Tuesday 2.3.15

Lessons from a weekend of competition

Competing never gets old to me. Every time I even THINK about a competition I get butterflies. In fact, just imagining watching the announcement of the first workout of this year's CrossFit Open makes my heart skip a beat. It's nerve racking, it's adrenaline pumping.....and afterwards is one of the most gratifying and satisfying feelings I've experienced. I can't speak for Ben (he did AMAZING, in a gigantic field of 88 men), but for me, this weekend - as all competition experiences are - was filled with lessons.

1) All the training in the world can't make up for poor mental game. What I love about CrossFit is that so many of the things that we endure in our training and workouts apply to real life outside of the box - this principal included. You can be the strongest, fastest, athlete in the game, but if your mental game is off - if you're not in it, if you're not focused, if you don't TRUELY BELIEVE that you're going to do your best....then it's not enough. I saw both ends of this spectrum from myself this weekend. I placed 2nd in a workout in which most people would have counted me out: a lung burner with a bunch of bodyweight and gymnastics movements. I went into that workout with every intent of plowing straight through it as fast as I could and not quitting on myself for one second....and what do you know? It worked. On the other hand, I entered into the first workout of day 2 ( a workout that I should have excelled at) half-heartedly and lazy. I went through the motions in my warm-up, let myself feel my tired muscles, and allowed the negativity to creep in. Sure enough, 2 minutes into the workout, my body felt like giving up on me, and there were moments when I let it happen. Our minds are more powerful than we often give them credit.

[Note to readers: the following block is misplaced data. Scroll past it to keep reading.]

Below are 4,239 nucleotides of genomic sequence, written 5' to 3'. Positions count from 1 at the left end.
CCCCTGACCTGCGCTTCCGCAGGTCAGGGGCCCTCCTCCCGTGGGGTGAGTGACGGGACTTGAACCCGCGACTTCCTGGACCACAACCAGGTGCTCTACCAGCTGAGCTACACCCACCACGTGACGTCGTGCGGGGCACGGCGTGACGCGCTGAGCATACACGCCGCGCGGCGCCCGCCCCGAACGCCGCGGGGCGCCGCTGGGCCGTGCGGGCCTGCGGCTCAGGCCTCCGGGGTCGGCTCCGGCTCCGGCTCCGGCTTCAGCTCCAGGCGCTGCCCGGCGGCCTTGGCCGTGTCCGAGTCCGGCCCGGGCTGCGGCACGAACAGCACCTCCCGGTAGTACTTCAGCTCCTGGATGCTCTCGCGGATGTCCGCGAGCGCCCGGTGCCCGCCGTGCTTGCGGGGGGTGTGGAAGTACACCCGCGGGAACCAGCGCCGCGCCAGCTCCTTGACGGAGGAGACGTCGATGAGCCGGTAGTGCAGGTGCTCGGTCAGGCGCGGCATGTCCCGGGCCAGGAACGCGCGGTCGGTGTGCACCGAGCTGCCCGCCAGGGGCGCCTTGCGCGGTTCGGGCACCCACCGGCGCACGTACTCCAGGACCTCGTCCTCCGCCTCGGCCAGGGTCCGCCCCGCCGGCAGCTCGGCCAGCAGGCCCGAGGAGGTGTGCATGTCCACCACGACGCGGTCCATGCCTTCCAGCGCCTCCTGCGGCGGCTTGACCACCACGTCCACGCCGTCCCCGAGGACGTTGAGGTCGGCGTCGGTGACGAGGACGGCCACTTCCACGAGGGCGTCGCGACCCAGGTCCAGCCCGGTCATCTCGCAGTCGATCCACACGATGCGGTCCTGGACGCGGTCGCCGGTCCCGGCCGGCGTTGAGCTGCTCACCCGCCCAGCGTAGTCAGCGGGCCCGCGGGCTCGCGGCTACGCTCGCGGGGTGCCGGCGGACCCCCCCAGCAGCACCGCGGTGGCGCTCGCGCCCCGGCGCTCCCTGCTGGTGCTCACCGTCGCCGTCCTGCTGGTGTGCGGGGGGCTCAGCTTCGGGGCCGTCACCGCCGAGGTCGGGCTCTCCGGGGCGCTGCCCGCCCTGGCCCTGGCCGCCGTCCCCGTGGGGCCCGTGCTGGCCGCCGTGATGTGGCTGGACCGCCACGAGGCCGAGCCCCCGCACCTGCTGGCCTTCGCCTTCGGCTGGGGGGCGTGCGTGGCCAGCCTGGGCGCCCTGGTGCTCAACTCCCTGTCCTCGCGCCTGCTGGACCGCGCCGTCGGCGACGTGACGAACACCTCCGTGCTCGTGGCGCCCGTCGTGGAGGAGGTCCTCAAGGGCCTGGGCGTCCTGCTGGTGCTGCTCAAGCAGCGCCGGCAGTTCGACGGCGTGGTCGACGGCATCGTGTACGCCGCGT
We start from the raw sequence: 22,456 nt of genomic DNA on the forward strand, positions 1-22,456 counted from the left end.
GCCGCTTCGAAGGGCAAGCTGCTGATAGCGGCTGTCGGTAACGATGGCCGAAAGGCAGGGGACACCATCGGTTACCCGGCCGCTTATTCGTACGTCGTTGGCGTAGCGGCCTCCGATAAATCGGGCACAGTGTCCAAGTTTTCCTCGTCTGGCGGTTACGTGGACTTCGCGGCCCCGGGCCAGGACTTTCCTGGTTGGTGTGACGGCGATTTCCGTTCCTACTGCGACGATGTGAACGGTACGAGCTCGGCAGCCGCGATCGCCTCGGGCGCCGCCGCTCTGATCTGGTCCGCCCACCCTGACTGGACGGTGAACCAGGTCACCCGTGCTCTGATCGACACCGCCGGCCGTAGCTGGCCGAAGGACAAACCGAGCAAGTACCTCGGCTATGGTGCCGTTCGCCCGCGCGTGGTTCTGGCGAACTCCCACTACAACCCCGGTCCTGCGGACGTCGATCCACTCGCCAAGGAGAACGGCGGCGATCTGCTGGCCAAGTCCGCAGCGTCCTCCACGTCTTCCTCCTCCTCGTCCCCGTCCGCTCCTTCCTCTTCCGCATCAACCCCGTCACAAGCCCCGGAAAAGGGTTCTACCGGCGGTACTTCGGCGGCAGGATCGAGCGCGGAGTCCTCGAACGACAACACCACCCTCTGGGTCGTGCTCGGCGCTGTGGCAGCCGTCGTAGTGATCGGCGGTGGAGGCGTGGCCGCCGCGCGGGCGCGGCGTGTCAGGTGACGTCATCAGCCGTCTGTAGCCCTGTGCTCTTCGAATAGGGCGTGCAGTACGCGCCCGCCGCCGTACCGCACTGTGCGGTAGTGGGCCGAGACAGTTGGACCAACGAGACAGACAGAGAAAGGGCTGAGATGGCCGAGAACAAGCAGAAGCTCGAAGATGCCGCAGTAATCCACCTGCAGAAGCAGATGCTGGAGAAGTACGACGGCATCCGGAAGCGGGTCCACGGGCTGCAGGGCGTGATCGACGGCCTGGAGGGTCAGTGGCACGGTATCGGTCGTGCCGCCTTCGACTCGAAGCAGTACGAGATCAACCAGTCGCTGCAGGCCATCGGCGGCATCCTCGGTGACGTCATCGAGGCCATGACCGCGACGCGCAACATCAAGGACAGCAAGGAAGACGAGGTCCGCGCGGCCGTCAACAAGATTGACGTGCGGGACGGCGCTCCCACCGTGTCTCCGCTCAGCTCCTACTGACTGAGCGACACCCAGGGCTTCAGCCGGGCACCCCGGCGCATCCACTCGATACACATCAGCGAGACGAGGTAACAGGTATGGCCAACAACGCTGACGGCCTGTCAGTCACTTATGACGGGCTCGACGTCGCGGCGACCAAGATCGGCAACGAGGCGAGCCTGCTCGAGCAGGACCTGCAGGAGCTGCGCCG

2) Focus on what you can control. I can control my warm-up. I can control my level on mental preparation. I can control my effort level. I can control my focal points: and I choose to learn from my mistakes, but focus on what I did well. I can control my responses to tiredness....to workout announcements....to setbacks. I have NO CONTROL over the performance of others. I have no control over the workouts chosen. I have no control over schedule changes. I choose to focus on my individual performance, and wherever that places me on the leaderboard, just "is."

3) Competitive settings like competitions and like the CrossFit Open are OPPORTUNITIES. This competition was an opportunity for me to put my best effort out there and see what I could do. I PR'd my 5k time. I matched my clean and jerk PR. I surprised myself on some tough conditioning workouts. All of these things would have been much less likely outside of that competitive setting. Some people see competitions as a scary place where people are yelling at you to go faster and harder....I think they're EXCITING events where you can literally feel the support around you, and it pushes you to do what you may not have known you were capable of doing.  

Thank you to everyone for your kind words and support this weekend! I'm honored to represent CrossFit Central Houston, and know that every time I step out on that floor, I compete to make you proud!

-T

WOD
100 double unders
30 power snatch (75/45#)
80 double unders 
30 power snatch (135/75#)
60 double unders
30 power snatch (165/105#)
40 double unders
AMRAP power snatch (205/120#)

Endurance
10x250m row sprints
rest 2 minutes in between efforts
score = fastest and slowest times